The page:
Hovsepian, 68, served as prosecutor-general from 1998-1999 and 2004-2013. He went on to become the first head of a newly created law-enforcement agency, the Investigative Committee, in 2014. He ran the committee until the 2018 “velvet revolution.”
The Special Investigation Service (SIS) said Hovsepian was charged with bribery, money laundering and illegal entrepreneurial activity. It claimed that he also misappropriated properties worth 800 million drams ($1.6 million) while in office.
A statement by the SIS did not specify the source of a 190 million-dram bribe allegedly paid to Hovsepian or name “a number of companies” which it said were illegally managed by him during his tenure.
“In the interests of the criminal case, we cannot give other details at this point,” a spokeswoman for the law-enforcement agency, Marina Ohanjanian, told RFE/RL’s Armenian Service.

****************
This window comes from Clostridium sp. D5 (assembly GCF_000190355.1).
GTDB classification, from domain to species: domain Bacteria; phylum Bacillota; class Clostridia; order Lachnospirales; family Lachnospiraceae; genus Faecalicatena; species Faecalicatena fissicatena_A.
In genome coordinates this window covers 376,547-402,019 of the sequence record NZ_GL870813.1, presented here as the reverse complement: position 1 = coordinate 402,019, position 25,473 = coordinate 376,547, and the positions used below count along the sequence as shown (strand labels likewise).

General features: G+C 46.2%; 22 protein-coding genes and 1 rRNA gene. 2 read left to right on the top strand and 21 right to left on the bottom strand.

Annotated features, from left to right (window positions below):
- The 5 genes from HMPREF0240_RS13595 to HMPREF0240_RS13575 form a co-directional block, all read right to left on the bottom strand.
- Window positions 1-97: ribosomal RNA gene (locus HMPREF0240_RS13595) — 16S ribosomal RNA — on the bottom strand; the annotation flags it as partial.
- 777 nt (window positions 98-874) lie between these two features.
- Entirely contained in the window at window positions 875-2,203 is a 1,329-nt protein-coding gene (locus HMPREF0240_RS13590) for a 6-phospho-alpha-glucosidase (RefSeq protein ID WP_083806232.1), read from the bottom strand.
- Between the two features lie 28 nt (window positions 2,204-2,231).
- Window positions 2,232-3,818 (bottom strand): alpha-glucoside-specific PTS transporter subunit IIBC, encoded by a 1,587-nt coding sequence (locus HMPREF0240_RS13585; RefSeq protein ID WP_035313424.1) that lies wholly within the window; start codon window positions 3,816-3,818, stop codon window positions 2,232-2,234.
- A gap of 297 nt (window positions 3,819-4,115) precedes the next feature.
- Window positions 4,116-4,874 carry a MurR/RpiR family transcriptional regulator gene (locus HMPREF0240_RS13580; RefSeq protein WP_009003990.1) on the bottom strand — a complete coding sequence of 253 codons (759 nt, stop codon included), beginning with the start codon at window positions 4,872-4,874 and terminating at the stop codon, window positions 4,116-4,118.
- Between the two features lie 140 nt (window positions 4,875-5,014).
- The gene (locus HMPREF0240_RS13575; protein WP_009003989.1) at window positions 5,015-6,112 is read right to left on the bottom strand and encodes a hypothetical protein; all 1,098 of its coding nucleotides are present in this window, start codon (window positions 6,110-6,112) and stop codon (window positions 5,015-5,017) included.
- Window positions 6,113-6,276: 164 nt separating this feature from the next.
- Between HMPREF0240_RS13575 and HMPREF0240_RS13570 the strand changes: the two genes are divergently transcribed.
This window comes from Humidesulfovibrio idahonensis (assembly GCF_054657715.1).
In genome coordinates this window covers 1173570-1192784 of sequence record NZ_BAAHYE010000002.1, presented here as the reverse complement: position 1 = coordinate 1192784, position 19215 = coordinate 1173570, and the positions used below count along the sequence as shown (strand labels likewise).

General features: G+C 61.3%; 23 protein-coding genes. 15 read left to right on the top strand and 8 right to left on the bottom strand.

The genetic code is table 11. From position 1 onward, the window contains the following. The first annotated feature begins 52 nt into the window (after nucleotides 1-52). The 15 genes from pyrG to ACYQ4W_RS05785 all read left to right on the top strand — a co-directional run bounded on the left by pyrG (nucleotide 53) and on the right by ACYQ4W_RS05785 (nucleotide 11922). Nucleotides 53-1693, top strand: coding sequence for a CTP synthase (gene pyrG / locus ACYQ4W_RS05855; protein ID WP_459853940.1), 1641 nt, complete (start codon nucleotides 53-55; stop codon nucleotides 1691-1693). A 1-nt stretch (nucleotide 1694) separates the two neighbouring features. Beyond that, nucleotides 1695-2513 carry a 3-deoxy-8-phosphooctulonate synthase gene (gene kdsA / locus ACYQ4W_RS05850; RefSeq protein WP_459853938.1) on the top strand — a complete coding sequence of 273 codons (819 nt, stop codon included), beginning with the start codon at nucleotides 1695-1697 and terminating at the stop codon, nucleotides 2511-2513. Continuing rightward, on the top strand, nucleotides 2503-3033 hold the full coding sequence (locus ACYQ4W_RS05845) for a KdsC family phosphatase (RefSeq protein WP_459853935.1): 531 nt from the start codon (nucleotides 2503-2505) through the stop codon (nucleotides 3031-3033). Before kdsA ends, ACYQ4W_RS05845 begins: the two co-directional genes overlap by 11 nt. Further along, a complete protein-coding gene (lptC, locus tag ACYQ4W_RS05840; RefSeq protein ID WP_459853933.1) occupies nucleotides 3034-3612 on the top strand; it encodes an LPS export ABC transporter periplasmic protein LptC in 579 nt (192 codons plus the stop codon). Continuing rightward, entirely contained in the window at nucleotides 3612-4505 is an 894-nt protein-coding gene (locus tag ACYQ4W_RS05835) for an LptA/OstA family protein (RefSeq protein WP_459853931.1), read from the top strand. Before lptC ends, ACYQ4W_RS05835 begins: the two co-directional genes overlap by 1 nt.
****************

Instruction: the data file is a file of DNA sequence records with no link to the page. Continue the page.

Hovsepian’s lawyer, Gagik Khachikian, said his client strongly denies the accusations carrying up to 12 years in prison and will challenge his arrest in court.
“Aghvan Hovsepian is in a combative mood,” Khachikian wrote on Facebook. “Naturally he does not accept the accusations. I am convinced that all the bubbles will quickly burst.”
Hovsepian used to be one of Armenia’s most powerful state officials. As chief prosecutor, he played a major role in a government crackdown on the opposition launched after the 2008 post-election unrest in Yerevan. Dozens of opposition members, including Nikol Pashinian, were jailed on controversial charges at the time.
Hovsepian resigned in June 2018 one month after Pashinian swept to power as a result of mass protests that toppled the country’s former leader, Serzh Sarkisian.